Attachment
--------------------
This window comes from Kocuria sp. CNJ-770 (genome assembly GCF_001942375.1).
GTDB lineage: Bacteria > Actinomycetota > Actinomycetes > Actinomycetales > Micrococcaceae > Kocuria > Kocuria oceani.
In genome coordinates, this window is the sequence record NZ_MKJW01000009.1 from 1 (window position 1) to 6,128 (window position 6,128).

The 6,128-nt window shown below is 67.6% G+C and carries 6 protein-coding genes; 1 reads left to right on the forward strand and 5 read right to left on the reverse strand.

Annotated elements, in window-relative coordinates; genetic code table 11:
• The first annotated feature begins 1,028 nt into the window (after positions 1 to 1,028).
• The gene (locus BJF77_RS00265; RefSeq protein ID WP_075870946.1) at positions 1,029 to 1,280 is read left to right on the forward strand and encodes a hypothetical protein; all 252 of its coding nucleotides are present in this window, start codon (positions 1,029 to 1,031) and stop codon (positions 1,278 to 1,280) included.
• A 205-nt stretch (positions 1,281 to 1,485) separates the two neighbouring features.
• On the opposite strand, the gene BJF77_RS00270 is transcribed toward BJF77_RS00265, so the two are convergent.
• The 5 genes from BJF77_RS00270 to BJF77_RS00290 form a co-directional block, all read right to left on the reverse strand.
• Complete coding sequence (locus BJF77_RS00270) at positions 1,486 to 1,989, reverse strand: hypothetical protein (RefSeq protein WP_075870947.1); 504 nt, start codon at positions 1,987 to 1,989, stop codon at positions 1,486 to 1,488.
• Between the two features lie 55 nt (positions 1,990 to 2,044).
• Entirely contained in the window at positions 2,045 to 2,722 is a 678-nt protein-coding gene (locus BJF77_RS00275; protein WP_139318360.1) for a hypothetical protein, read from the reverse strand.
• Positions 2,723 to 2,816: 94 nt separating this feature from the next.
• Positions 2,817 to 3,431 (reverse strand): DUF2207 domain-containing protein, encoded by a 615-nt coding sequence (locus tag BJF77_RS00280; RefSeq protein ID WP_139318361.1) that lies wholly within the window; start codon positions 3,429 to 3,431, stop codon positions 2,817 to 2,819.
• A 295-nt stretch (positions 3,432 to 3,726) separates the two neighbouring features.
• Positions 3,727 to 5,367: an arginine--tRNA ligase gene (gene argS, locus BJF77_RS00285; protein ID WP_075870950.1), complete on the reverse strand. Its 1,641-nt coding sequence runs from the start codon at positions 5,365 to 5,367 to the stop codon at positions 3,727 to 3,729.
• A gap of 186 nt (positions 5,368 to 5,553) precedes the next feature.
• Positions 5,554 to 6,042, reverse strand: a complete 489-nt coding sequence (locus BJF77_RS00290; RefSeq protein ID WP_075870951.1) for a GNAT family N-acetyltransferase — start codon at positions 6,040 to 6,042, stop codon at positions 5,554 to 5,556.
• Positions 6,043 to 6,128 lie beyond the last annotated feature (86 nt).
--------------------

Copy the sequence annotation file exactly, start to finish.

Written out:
This window comes from Kocuria sp. CNJ-770 (genome assembly GCF_001942375.1).
GTDB lineage: Bacteria > Actinomycetota > Actinomycetes > Actinomycetales > Micrococcaceae > Kocuria > Kocuria oceani.
In genome coordinates, this window is the sequence record NZ_MKJW01000009.1 from 1 (window position 1) to 6,128 (window position 6,128).

The 6,128-nt window shown below is 67.6% G+C and carries 6 protein-coding genes; 1 reads left to right on the forward strand and 5 read right to left on the reverse strand.

Annotated elements, in window-relative coordinates; genetic code table 11:
• The first annotated feature begins 1,028 nt into the window (after positions 1 to 1,028).
• The gene (locus BJF77_RS00265; RefSeq protein ID WP_075870946.1) at positions 1,029 to 1,280 is read left to right on the forward strand and encodes a hypothetical protein; all 252 of its coding nucleotides are present in this window, start codon (positions 1,029 to 1,031) and stop codon (positions 1,278 to 1,280) included.
• A 205-nt stretch (positions 1,281 to 1,485) separates the two neighbouring features.
• On the opposite strand, the gene BJF77_RS00270 is transcribed toward BJF77_RS00265, so the two are convergent.
• The 5 genes from BJF77_RS00270 to BJF77_RS00290 form a co-directional block, all read right to left on the reverse strand.
• Complete coding sequence (locus BJF77_RS00270) at positions 1,486 to 1,989, reverse strand: hypothetical protein (RefSeq protein WP_075870947.1); 504 nt, start codon at positions 1,987 to 1,989, stop codon at positions 1,486 to 1,488.
• Between the two features lie 55 nt (positions 1,990 to 2,044).
• Entirely contained in the window at positions 2,045 to 2,722 is a 678-nt protein-coding gene (locus BJF77_RS00275; protein WP_139318360.1) for a hypothetical protein, read from the reverse strand.
• Positions 2,723 to 2,816: 94 nt separating this feature from the next.
• Positions 2,817 to 3,431 (reverse strand): DUF2207 domain-containing protein, encoded by a 615-nt coding sequence (locus tag BJF77_RS00280; RefSeq protein ID WP_139318361.1) that lies wholly within the window; start codon positions 3,429 to 3,431, stop codon positions 2,817 to 2,819.
• A 295-nt stretch (positions 3,432 to 3,726) separates the two neighbouring features.
• Positions 3,727 to 5,367: an arginine--tRNA ligase gene (gene argS, locus BJF77_RS00285; protein ID WP_075870950.1), complete on the reverse strand. Its 1,641-nt coding sequence runs from the start codon at positions 5,365 to 5,367 to the stop codon at positions 3,727 to 3,729.
• A gap of 186 nt (positions 5,368 to 5,553) precedes the next feature.
• Positions 5,554 to 6,042, reverse strand: a complete 489-nt coding sequence (locus BJF77_RS00290; RefSeq protein ID WP_075870951.1) for a GNAT family N-acetyltransferase — start codon at positions 6,040 to 6,042, stop codon at positions 5,554 to 5,556.
• Positions 6,043 to 6,128 lie beyond the last annotated feature (86 nt).